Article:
Corrections to Article on Swarthmore Literary Review

Some information presented in the article International Poetry Magazine Created at Swarthmore; Charter Denied was incorrect regarding the charter-status of the Night Café and Pun/ctum!!!.

A total of 19 groups requested to be chartered, but only thirteen were accepted. Among those charter requests, several were publications of which the following were noted in the previous article: Night Café, a long-article literary magazine, Pun/ctum, a photography magazine, and the Swarthmore Literary Review, an international poetry magazine based at Swarthmore.

Although the Swarthmore Literary Review was denied approval, the decision for the other two magazines are still pending. “Either or both of them still may become chartered, the charter committee is still debating the issue,” said Charter Committee Chair Paul Apollo ’09.

Pun/ctum originally submitted a charter application last September, according to editor Linda Huang ’08. Upon being denied, the editors of the magazine reapplied this semester. The magazine originally requested $3300 annually in funding, said Huang. In an interview last month, Apollo said that the organizers requested $11,000-$15,000 when they came to Charter Committee this semester.

The Night Café originally submitted a charter application with a budget request for $24,000 annual. However, editors later revised their request to $12,000. “The 24,000 was for color gloss because the question of publishing art came up,” said co-founder Eli Epstein-Deutsch ‘10. “But we revised our estimate based on a black and white release. Currently that’s the amount of money we’re asking for the charter,” he said.

Both publications are competing with the Equestrian club for chartering and funding. “Furthermore, we are considering another very expensive group, the Equestrian Club. It is very doubtful that we will be able to charter all three,” said Apollo.

Apollo reiterated the reasons justifying the charter committee’s decision to deny the Swarthmore Literary Review’s proposal. “The Swarthmore Review looks to be an excellent publication. It was the opinion of the Charter Committee, however that this group did not fall under the criteria of the Student Activity Fund,” said Apollo.

Because students pay into the Student Activities Fund, that money is limited to providing student opportunities for student activities. “While it met second part of the requirement, it fell short on the first. While [the editors] said they would have a section of Swarthmore writers, it was not the primary mission of the group,” said Apollo.

Another reason was that the committee considered the relevant part of the magazine to be redundant. “Furthermore, … part of its missions is currently accounted for by Small Craft Warnings,” explained Apollo. “While there are so many on campus groups that are struggling to get all of the funding that they want and need to fulfill their mission, we felt that it would be impertinent for the activity fee to get in to the market of an international journal of poetry.”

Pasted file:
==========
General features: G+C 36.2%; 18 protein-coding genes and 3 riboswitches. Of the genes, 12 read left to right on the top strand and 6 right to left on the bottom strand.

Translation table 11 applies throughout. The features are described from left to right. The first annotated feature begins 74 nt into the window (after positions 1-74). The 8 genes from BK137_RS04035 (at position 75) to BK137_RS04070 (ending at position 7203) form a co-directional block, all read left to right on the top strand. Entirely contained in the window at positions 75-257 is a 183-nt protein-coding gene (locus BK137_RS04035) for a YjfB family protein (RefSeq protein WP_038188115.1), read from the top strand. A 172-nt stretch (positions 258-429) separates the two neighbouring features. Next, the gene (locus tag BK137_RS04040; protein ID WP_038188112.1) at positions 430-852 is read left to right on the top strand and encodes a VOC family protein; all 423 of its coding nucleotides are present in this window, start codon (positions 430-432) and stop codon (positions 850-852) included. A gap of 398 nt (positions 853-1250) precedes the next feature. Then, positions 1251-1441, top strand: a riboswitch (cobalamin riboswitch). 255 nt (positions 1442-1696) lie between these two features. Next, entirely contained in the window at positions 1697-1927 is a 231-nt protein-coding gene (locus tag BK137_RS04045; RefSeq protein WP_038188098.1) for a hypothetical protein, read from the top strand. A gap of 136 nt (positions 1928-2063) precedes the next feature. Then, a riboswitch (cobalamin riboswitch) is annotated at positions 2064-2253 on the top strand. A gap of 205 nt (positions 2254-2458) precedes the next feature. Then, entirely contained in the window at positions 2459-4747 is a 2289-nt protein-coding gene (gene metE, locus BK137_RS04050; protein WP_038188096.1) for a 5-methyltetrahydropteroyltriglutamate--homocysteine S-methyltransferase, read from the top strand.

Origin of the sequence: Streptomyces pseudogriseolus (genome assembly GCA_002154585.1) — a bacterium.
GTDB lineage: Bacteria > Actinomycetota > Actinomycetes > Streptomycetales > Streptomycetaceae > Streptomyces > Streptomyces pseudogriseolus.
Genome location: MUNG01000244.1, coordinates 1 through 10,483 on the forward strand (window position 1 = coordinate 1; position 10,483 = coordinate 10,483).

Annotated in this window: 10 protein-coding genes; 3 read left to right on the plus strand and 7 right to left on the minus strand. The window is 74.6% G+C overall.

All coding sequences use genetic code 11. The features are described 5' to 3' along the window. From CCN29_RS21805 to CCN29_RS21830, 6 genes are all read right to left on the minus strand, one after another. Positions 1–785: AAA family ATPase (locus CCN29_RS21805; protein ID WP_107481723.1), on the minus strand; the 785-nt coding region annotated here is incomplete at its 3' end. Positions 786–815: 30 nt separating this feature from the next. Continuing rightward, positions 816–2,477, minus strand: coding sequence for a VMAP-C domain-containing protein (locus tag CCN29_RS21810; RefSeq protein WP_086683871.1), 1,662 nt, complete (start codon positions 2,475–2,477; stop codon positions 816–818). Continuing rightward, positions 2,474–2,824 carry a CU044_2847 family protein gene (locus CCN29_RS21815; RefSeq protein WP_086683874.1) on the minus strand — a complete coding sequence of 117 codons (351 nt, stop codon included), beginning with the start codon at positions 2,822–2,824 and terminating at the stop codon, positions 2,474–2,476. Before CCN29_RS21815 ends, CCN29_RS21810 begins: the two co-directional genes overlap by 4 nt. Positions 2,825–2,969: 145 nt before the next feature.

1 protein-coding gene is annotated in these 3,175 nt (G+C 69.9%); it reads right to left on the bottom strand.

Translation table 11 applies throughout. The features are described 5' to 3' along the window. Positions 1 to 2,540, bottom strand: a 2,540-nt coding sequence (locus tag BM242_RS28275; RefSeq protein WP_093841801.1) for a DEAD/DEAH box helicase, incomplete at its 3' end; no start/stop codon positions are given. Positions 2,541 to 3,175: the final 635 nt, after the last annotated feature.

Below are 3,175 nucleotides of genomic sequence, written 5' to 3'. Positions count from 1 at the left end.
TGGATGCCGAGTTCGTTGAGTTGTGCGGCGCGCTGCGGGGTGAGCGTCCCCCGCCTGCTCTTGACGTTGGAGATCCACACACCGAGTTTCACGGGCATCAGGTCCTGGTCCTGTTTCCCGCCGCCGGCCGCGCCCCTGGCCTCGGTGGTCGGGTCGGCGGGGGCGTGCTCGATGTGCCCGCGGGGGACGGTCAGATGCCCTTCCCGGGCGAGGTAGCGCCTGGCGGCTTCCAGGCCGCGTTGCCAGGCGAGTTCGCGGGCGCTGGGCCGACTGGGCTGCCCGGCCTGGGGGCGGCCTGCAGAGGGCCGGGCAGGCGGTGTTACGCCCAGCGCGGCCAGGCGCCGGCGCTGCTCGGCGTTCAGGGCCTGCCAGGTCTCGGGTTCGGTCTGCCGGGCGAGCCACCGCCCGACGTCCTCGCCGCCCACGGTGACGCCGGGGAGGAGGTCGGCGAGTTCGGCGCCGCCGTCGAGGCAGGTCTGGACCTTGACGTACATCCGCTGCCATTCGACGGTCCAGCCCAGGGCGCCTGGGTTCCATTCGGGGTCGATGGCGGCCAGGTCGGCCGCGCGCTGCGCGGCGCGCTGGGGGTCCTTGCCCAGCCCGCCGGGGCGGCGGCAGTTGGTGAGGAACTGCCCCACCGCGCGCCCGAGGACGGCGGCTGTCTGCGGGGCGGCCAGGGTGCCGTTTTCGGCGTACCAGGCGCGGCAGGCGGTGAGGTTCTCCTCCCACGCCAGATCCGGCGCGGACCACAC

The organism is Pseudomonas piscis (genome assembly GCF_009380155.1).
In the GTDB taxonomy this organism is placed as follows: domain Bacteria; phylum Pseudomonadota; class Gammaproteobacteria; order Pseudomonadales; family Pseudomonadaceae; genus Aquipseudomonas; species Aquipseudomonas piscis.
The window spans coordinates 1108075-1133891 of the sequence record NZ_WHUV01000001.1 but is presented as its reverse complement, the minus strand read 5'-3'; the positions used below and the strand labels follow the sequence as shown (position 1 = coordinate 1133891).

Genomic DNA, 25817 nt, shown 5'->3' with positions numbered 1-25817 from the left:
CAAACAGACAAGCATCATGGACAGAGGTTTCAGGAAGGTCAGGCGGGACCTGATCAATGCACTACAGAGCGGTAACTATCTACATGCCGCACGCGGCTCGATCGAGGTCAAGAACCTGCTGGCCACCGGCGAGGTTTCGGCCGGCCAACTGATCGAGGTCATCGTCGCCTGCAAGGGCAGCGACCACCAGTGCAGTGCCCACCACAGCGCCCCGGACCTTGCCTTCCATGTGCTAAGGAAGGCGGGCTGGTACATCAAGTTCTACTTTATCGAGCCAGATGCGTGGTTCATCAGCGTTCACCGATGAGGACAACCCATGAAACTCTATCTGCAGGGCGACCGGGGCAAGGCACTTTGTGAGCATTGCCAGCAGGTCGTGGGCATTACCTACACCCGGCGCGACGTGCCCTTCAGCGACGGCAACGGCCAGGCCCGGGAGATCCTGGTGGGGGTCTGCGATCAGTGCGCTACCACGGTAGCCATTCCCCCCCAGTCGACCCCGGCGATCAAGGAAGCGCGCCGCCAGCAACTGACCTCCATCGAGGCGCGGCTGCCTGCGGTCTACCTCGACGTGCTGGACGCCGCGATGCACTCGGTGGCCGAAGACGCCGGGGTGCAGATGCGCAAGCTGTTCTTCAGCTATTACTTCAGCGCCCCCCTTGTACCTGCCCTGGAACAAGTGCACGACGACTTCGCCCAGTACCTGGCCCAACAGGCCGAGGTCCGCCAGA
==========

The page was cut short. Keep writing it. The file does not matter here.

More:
While D’Silva said that he hoped the Review would gain the same prominence of the Yale Review, Apollo used the same reason to justify not supporting it with student budget funds. “I would like to point out that the Yale and Middlebury Reviews, at least, are not paid for out of the student activity funds of those particular institutions,” said Apollo. The Student Budget Committee currently funds 22 student publications.

Earlier this morning, Huang contacted the Gazette to say that Pun/ctum had been chartered late last night.


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0 comments

  1. 0
    r says:

    It looked like what Apollo was trying to say was the part of your mission that could be paid for with the activity fee was redundant. Makes sense that he’d single that out, as it was what he could have justified paying for.

  2. 0
    Rahul D'Silva says:

    ‘Another reason was that the committee considered the relevant part of the magazine to be redundant. “Furthermore, … part of its missions is currently accounted for by Small Craft Warnings,” explained Apollo.’

    While I can understand the committee’s decision to stick to the letter of SBC rules and deny us funding, what I do not understand is why they consider us redundant, especially in comparison to Small Craft Warnings. This seems to me to be an example of the committee looking at one facet of the magazine, and not the whole picture. Yes, we both publish poetry, but The Swarthmore Literary Review expands readership by creating a new audience outside the community, and brings in talented writers from outside the college, in one magazine. Small Craft Warnings does neither of these things.

    If the reason for denying funding is that we go outside the scope of magazines such as Small Craft Warnings in soliciting work from outside the student body, then logically we are not doing the same thing, i.e. our work is not redundant. It’s either one or the other.

    I read in the Phoenix article of April 3rd on new publications, that an editor from Small Craft Warnings is quoted about the creative writing submissions to Small Craft diminishing over the years. Given this background, it’s hard for me to understand why a magazine such as ours, which addresses this issue and both increases submissions and the audience for such work, is seen as redundant.

    Rahul D’Silva ’08
    Co-founder and co-editor
    The Swarthmore Literary Review

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